Personal Branding: The New Black?

Personal brandI’m going to coin a new phrase.

Branding is the new black.

Okay, well, maybe it’s not that new. But it is true.

Kate White begins the chapter, “You, the Brand,” in her book I Shouldn’t Be Telling You This with an anecdote about how she had run into an old colleague of hers, a model, and asked her if she was still doing any modeling.

“I’m really more of a brand now,” the model told her.

I couldn’t help rolling my eyes when I read that. It sounded so… ugh, pretentious. But the more I thought about it, the more I realized the model is right.

It’s not just companies that are brands these days, people are brands, too. If you want to be remembered, especially by potential customers or employers, it’s crucial to define what makes you different. Here are three steps to doing just that.

1. Define Your Brand

This may be the most challenging part, because there are so many things that make you you. How do you go about presenting it all as a brand? Kate recommends considering how you live your life and what you’re drawn to. Look at the brands you prefer. What do you like about them? What does your choice of brands say about your own personal brand?

Here’s an easy activity you can try that I used to help me define my personal brand. Draw a circle in the middle of a piece of paper and write your name in it. That represents You the Brand. Now think of all the terms you would use to describe yourself and the values you represent, and anything you think symbolizes who you are, and plot out your brand map. Are you an expert in a certain subject? Are you organized, clean-cut, outgoing, feminine?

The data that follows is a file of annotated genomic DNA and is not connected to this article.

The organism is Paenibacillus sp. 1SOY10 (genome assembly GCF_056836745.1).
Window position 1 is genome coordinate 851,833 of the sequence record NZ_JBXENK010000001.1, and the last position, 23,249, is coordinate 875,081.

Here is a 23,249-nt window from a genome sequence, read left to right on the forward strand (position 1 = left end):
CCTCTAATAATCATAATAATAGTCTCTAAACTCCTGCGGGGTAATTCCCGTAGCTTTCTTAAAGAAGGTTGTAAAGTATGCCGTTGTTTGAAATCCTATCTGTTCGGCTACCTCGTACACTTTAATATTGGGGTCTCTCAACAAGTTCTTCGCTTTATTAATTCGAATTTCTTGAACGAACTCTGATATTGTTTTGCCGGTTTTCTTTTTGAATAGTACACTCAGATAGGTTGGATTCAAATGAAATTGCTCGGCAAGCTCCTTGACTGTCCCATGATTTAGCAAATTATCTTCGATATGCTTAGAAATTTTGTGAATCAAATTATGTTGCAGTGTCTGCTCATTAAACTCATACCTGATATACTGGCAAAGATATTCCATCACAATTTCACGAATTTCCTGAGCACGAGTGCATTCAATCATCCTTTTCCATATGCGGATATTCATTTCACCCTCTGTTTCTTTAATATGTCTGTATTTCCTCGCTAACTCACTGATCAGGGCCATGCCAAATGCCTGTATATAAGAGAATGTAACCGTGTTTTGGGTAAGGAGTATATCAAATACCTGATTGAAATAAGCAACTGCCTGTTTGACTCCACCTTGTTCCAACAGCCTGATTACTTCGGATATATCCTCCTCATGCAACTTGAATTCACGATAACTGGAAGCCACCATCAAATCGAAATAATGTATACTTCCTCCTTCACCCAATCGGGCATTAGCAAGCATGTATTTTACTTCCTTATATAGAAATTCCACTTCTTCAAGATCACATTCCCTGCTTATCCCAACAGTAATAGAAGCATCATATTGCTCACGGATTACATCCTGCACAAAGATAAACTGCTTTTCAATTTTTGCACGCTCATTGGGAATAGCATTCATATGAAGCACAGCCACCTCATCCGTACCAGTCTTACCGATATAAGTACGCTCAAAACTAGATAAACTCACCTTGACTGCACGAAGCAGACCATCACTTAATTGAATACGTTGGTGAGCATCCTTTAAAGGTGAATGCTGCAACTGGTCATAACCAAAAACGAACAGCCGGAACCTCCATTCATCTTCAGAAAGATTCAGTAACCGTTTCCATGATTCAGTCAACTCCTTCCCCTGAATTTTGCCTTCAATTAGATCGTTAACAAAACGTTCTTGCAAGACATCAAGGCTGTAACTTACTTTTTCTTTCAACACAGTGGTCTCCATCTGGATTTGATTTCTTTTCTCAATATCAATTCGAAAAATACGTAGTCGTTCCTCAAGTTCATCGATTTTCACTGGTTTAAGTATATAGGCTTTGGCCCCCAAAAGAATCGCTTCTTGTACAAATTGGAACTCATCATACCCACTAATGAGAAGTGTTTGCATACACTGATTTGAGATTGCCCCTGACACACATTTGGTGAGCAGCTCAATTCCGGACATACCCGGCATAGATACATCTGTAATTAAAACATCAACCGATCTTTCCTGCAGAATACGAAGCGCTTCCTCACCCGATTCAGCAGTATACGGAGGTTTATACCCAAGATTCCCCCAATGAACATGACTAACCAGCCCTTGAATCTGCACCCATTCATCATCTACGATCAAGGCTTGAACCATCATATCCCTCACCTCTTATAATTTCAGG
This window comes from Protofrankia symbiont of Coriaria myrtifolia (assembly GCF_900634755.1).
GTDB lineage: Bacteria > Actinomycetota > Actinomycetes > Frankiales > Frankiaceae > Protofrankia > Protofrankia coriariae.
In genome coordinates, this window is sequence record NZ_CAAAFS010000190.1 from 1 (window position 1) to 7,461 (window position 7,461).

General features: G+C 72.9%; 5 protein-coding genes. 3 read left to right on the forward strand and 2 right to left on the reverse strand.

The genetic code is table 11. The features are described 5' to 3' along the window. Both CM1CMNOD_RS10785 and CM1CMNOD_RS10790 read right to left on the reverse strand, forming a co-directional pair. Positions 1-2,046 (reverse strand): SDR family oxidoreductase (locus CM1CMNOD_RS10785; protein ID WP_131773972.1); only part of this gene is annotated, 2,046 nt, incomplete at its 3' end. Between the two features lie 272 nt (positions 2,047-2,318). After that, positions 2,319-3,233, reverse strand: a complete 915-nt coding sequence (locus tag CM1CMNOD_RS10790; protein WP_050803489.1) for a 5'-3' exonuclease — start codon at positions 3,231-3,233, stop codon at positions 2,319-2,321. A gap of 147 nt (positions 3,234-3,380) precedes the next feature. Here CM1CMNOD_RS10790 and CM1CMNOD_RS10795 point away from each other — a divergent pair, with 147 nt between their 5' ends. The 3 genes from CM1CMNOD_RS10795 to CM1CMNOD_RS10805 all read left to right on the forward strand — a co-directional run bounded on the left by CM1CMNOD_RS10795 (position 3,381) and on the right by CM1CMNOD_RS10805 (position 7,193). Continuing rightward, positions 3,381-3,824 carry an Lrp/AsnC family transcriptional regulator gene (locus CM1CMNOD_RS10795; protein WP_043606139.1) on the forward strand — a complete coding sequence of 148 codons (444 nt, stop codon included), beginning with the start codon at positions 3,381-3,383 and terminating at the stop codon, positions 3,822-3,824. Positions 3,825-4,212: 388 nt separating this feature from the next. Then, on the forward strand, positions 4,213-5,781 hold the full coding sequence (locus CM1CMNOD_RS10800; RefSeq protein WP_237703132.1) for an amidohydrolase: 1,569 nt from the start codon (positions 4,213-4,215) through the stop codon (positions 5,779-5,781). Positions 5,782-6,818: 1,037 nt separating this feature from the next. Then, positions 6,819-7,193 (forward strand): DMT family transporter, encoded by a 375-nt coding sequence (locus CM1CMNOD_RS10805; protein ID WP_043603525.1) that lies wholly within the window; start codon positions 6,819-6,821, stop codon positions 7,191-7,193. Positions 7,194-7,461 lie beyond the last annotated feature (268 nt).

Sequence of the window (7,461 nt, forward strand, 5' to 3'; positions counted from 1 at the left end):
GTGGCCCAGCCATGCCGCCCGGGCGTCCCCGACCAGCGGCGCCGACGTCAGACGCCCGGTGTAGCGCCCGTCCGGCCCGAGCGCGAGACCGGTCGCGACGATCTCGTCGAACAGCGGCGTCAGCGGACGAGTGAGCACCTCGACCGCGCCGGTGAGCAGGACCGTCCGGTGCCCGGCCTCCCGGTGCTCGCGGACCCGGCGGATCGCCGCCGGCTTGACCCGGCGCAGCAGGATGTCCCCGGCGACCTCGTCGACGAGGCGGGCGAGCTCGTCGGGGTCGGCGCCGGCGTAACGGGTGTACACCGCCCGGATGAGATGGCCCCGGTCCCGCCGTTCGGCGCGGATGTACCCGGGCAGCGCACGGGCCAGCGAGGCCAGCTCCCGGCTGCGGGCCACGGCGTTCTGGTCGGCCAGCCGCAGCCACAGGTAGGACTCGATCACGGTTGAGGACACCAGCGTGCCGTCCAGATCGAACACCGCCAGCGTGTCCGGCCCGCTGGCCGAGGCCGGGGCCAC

Part of my brand is a couple of colors, teal and orange, that I identify with strongly. I looked around my room and noticed a subtle pattern of the two colors, which had been there long before it became a part of my brand. I think my subconscious may have been trying to brand me without me even knowing it!

Glamour magazine did a profile of musical artist Janelle Monáe last year, and they asked her about her signature look. Janelle often wears black and white, and always with red lipstick.

“When you walk into a room, it sets you apart,” she tells the mag.

It’s also very simple, subtle, and you can tell from her photos that she totally owns it.

2. Narrow It Down

Find your focus and stick to it, Kate advises. When you’re first starting out, it’s a good idea to dabble in the things you love and enjoy doing, but if you try to be good at everything you won’t find anything that is truly your own. Focus on being good at a few key things, because your specialty can be part of your brand.

Look back at your brand map and think about which of the defining terms you listed really pop out at you. It could be what you do for a living, adjectives that describe you, or issues you’re passionate about. Ask people who know you well what words they would use to describe you. Sometimes it’s true that your friends and family know you better than you know yourself.

The key to a great personal brand also is consistency. The choices you make should be true to your brand. When confronted with a choice to make, ask yourself, “Is this aligned with my brand?” Stick to what you represent, and know when to say no to the things that don’t fit the image of your brand.